Sixty-two months ago, I was diagnosed with breast cancer. It was devastating and scary. Thanks to my yearly mammogram, it was caught early. However, due to family history, it would take two agonizing months of tests, appointments, research, and opinions to arrive at a decision. A decision which would (and still does) cause me some second-guessing (you know what they say about hind-sight).
The outcome: a different Judy.
Five years later.
The five-year marker is monumental for many who have battled the disease. I don’t feel “safe” from recurrence, but I don’t worry about it regularly. I can rely on the notion that the risk of cancer returning is significantly reduced. Doctor appointments are now just a yearly routine, even though they still carry a high level of anxiety for me -- my new norm. I just need to take care of myself, find the time to exercise, and eat right. Someone remind me now and then that trying to protect myself from stress is not selfish.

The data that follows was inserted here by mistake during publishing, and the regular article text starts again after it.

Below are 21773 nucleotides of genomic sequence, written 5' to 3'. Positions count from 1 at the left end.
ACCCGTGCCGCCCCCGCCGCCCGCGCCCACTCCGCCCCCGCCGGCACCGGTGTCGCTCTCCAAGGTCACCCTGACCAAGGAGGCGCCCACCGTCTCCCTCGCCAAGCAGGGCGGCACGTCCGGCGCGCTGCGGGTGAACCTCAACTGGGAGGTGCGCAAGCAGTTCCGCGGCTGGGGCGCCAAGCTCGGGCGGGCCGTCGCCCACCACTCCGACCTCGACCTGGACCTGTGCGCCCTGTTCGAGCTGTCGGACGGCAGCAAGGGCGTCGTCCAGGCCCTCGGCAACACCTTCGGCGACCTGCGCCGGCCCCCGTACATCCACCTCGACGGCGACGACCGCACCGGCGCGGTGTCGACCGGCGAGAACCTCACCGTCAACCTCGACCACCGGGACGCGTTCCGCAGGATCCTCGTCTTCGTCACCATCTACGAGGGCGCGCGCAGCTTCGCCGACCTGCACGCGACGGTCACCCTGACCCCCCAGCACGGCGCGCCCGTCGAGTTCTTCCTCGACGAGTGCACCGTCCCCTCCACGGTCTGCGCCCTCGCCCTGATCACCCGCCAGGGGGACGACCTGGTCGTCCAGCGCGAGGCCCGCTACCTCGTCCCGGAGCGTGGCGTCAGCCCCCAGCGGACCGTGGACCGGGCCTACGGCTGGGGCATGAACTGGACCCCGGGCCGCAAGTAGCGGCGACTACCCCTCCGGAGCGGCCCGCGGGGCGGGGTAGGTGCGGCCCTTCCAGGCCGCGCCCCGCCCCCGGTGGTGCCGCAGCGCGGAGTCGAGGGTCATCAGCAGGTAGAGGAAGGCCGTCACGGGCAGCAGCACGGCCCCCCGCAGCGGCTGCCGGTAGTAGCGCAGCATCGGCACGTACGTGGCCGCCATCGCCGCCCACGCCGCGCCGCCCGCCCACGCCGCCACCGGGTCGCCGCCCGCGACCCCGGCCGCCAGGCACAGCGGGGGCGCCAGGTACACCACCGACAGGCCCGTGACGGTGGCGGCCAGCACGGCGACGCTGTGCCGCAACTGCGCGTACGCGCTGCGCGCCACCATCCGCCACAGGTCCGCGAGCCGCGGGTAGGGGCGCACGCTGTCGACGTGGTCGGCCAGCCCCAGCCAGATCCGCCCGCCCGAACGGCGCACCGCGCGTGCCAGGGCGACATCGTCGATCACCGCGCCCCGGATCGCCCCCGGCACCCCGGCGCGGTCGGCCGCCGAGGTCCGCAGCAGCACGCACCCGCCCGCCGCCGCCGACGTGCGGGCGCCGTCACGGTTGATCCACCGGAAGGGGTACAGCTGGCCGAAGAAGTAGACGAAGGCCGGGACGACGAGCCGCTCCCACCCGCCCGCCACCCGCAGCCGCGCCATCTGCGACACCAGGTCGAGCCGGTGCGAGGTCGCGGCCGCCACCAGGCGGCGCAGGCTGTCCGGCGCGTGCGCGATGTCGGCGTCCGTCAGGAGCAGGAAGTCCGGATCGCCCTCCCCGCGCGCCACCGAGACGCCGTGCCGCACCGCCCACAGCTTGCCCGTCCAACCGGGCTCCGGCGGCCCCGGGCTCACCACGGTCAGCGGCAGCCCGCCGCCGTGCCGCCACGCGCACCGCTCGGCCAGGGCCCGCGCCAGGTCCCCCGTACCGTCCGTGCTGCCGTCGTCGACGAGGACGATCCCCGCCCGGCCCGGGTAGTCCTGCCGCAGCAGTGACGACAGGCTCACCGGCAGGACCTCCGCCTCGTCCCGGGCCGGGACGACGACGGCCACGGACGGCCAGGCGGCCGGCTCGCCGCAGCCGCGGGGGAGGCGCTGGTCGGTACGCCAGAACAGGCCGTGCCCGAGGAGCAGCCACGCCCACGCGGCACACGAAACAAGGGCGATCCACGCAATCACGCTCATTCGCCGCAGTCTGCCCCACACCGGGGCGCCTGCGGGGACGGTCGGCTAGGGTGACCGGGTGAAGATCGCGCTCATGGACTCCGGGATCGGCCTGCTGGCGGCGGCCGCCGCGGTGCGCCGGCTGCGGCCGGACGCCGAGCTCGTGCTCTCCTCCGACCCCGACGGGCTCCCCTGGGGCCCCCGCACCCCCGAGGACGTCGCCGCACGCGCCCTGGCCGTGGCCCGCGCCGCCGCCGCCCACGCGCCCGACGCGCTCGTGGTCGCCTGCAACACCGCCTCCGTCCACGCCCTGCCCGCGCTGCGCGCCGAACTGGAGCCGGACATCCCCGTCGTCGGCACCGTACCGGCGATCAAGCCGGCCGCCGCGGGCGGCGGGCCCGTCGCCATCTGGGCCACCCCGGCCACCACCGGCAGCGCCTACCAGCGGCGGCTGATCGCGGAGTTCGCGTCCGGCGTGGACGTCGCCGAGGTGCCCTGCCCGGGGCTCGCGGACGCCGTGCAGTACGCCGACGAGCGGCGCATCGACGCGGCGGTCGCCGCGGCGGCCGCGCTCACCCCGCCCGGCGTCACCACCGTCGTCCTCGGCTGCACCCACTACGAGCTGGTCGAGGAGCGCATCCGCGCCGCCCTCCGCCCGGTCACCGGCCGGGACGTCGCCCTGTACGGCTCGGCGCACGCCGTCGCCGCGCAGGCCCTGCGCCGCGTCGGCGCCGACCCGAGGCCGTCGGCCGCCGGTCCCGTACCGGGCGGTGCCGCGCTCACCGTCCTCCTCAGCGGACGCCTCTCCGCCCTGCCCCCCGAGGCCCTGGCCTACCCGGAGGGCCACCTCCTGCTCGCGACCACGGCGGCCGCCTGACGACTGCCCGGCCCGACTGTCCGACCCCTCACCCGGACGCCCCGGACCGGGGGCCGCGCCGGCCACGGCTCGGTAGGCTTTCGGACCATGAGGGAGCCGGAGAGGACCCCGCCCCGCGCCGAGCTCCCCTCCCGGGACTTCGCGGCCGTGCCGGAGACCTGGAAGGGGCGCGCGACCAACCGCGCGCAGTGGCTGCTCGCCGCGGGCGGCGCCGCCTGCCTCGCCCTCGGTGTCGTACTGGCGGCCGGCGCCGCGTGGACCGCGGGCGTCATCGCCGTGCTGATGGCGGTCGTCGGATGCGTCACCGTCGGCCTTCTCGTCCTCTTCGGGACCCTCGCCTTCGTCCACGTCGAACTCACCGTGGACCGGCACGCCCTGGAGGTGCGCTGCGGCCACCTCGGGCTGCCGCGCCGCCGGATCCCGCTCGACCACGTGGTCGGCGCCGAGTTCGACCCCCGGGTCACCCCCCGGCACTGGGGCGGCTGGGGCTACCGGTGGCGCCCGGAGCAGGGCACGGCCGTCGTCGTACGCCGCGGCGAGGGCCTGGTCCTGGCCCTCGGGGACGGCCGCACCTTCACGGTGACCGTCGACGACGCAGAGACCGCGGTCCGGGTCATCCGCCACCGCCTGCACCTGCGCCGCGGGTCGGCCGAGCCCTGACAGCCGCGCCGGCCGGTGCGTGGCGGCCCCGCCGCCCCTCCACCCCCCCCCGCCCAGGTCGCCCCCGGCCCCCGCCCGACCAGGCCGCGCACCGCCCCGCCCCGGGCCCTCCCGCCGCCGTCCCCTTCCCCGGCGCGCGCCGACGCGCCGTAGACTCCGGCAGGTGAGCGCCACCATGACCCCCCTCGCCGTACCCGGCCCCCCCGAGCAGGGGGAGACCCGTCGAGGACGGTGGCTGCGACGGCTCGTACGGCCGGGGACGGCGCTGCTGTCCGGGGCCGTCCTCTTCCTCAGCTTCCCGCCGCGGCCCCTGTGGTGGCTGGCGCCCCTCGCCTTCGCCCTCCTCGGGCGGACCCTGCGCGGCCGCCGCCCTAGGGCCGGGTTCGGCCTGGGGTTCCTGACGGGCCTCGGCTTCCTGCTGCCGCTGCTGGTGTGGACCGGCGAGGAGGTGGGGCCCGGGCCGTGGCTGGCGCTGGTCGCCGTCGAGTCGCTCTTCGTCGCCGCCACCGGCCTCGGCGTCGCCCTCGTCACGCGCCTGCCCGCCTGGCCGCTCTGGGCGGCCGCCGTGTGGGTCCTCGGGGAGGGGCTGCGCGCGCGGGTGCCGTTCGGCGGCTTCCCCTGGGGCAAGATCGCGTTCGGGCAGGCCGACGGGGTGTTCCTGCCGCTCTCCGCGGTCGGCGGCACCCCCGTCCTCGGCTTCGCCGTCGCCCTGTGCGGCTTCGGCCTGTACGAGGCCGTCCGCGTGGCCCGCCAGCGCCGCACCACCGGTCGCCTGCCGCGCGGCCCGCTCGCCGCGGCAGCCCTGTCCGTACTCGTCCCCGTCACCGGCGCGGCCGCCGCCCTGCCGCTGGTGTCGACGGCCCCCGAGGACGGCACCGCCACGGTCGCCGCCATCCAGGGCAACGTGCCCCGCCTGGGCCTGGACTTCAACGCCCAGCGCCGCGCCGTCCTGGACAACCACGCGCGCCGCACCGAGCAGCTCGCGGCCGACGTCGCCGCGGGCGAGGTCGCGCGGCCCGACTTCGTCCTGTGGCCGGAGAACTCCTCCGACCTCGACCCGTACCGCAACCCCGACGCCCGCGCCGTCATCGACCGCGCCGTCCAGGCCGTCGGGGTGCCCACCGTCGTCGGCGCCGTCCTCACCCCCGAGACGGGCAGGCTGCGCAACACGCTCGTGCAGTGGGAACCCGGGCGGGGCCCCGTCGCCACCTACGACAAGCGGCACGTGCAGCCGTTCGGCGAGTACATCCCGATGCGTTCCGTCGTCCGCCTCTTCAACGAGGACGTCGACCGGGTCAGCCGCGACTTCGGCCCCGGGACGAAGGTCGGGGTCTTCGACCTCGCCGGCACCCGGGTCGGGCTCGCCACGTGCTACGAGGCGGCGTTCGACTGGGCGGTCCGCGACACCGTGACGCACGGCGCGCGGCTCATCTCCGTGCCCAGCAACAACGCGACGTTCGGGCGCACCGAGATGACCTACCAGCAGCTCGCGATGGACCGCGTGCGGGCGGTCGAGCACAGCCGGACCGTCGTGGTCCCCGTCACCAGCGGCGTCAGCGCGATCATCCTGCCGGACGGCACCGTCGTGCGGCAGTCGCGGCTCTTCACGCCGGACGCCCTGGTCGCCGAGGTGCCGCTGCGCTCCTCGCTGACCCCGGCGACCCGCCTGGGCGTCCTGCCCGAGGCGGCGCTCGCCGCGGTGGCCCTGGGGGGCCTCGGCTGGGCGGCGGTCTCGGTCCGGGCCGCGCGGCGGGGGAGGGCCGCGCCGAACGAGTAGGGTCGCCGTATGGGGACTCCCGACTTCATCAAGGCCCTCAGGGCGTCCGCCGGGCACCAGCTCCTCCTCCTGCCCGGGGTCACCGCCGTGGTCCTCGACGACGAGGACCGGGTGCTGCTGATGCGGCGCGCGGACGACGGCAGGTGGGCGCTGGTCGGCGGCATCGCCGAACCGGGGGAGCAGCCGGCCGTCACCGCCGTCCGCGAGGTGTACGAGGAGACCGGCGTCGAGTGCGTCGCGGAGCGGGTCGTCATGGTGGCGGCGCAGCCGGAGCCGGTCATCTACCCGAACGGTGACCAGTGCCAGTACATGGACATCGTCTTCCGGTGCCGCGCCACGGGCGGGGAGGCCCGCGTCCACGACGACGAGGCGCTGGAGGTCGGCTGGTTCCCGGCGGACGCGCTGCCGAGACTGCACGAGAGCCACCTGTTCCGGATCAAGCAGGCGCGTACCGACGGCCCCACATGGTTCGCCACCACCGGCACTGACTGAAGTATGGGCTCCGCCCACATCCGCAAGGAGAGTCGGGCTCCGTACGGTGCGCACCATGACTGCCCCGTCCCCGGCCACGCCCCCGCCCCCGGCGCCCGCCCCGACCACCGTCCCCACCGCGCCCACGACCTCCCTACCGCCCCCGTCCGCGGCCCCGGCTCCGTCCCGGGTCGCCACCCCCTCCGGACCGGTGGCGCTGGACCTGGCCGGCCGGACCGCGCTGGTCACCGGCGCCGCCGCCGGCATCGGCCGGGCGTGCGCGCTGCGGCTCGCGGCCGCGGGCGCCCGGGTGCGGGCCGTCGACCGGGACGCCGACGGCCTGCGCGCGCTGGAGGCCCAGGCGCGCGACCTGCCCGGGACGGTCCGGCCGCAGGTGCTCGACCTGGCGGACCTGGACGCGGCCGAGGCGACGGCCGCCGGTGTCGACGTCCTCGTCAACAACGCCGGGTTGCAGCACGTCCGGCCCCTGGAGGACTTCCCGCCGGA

So, on this day, January 20, 2011, I celebrate my 5-year anniversary of the disease (as it is the anniversary of my surgery). Lots of people (experts included) think the 5-year mark is some magical moment when you can consider yourself “cured.” It is certainly not that for me. It is, however, time to let go of the constant dwelling on the uncertainty of it returning. Buh-bye.
So, I share my big day with family and friends. Thank you. Thank you. Thank you. Special note to Bill, I couldn’t have gone through it without you. You were (are) amazing. I look forward to the rest of our life together. Let’s get on with it.